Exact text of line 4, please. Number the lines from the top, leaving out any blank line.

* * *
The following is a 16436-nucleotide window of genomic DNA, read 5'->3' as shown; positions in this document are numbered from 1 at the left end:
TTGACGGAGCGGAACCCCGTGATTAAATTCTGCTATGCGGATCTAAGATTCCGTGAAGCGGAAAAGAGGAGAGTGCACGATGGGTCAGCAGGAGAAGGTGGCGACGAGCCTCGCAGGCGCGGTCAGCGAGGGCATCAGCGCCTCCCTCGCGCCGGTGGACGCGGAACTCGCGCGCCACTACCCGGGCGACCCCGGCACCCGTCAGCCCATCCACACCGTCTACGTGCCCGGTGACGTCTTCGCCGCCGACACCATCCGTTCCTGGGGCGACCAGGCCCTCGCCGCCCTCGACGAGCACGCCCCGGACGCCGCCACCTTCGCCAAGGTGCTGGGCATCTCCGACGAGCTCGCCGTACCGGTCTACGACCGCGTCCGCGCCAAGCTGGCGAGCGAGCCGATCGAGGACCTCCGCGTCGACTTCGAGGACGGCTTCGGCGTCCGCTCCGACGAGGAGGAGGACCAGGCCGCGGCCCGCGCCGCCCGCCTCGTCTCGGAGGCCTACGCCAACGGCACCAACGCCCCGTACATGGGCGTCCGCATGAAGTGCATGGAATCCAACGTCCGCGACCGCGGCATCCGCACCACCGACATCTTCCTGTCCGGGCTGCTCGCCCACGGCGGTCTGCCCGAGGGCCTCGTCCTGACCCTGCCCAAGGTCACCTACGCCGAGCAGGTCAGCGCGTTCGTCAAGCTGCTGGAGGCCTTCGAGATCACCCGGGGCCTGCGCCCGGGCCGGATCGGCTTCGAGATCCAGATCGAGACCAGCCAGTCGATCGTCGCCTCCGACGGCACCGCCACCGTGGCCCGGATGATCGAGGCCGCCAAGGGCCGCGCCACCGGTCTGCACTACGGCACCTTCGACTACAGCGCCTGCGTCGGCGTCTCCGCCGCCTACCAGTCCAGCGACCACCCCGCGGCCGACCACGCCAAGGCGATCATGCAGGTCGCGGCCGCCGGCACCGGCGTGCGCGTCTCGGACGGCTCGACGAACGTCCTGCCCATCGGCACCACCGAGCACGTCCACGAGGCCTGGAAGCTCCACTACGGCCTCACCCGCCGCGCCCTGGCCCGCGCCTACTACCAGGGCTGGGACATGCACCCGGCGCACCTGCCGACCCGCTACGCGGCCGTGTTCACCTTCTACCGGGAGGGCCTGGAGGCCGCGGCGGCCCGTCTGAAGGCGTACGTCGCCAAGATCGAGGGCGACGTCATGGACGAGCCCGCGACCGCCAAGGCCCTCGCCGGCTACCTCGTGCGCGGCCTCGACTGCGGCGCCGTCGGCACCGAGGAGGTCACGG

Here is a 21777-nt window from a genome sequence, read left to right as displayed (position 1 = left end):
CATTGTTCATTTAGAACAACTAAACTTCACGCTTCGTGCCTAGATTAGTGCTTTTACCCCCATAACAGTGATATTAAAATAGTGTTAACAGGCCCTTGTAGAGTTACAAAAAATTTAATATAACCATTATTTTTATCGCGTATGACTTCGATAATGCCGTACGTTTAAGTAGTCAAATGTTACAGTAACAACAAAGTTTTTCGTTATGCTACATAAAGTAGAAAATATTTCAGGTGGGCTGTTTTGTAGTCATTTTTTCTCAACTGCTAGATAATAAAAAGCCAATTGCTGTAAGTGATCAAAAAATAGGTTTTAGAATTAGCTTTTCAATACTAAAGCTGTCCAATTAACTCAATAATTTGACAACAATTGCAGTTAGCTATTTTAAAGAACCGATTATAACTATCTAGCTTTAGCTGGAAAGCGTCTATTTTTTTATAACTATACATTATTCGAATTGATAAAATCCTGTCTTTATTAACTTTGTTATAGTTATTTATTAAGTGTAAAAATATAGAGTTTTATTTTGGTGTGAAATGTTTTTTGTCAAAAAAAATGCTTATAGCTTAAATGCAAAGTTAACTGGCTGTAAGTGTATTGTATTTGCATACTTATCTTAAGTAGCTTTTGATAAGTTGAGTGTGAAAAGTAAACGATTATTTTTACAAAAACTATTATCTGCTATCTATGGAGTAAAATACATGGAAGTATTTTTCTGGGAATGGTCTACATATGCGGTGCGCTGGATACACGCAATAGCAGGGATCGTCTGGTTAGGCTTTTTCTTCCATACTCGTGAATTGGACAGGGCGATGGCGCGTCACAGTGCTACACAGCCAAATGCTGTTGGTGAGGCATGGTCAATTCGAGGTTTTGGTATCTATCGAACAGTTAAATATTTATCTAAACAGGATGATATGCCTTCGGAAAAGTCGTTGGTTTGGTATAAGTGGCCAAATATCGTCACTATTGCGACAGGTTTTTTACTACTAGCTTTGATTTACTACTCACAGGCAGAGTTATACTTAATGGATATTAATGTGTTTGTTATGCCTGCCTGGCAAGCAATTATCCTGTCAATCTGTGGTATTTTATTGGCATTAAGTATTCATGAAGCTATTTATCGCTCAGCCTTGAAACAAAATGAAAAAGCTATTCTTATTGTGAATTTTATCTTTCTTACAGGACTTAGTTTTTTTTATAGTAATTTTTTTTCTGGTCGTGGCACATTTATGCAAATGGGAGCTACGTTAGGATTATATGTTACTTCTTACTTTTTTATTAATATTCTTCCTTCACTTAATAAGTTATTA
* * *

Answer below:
CATTGTTCATTTAGAACAACTAAACTTCACGCTTCGTGCCTAGATTAGTGCTTTTACCCCCATAACAGTGATATTAAAATAGTGTTAACAGGCCCTTGTAGAGTTACAAAAAATTTAATATAACCATTATTTTTATCGCGTATGACTTCGATAATGCCGTACGTTTAAGTAGTCAAATGTTACAGTAACAACAAAGTTTTTCGTTATGCTACATAAAGTAGAAAATATTTCAGGTGGGCTGTTTTGTAGTCATTTTTTCTCAACTGCTAGATAATAAAAAGCCAATTGCTGTAAGTGATCAAAAAATAGGTTTTAGAATTAGCTTTTCAATACTAAAGCTGTCCAATTAACTCAATAATTTGACAACAATTGCAGTTAGCTATTTTAAAGAACCGATTATAACTATCTAGCTTTAGCTGGAAAGCGTCTATTTTTTTATAACTATACATTATTCGAATTGATAAAATCCTGTCTTTATTAACTTTGTTATAGTTATTTATTAAGTGTAAAAATATAGAGTTTTATTTTGGTGTGAAATGTTTTTTGTCAAAAAAAATGCTTATAGCTTAAATGCAAAGTTAACTGGCTGTAAGTGTATTGTATTTGCATACTTATCTTAAGTAGCTTTTGATAAGTTGAGTGTGAAAAGTAAACGATTATTTTTACAAAAACTATTATCTGCTATCTATGGAGTAAAATACATGGAAGTATTTTTCTGGGAATGGTCTACATATGCGGTGCGCTGGATACACGCAATAGCAGGGATCGTCTGGTTAGGCTTTTTCTTCCATACTCGTGAATTGGACAGGGCGATGGCGCGTCACAGTGCTACACAGCCAAATGCTGTTGGTGAGGCATGGTCAATTCGAGGTTTTGGTATCTATCGAACAGTTAAATATTTATCTAAACAGGATGATATGCCTTCGGAAAAGTCGTTGGTTTGGTATAAGTGGCCAAATATCGTCACTATTGCGACAGGTTTTTTACTACTAGCTTTGATTTACTACTCACAGGCAGAGTTATACTTAATGGATATTAATGTGTTTGTTATGCCTGCCTGGCAAGCAATTATCCTGTCAATCTGTGGTATTTTATTGGCATTAAGTATTCATGAAGCTATTTATCGCTCAGCCTTGAAACAAAATGAAAAAGCTATTCTTATTGTGAATTTTATCTTTCTTACAGGACTTAGTTTTTTTTATAGTAATTTTTTTTCTGGTCGTGGCACATTTATGCAAATGGGAGCTACGTTAGGATTATATGTTACTTCTTACTTTTTTATTAATATTCTTCCTTCACTTAATAAGTTATTA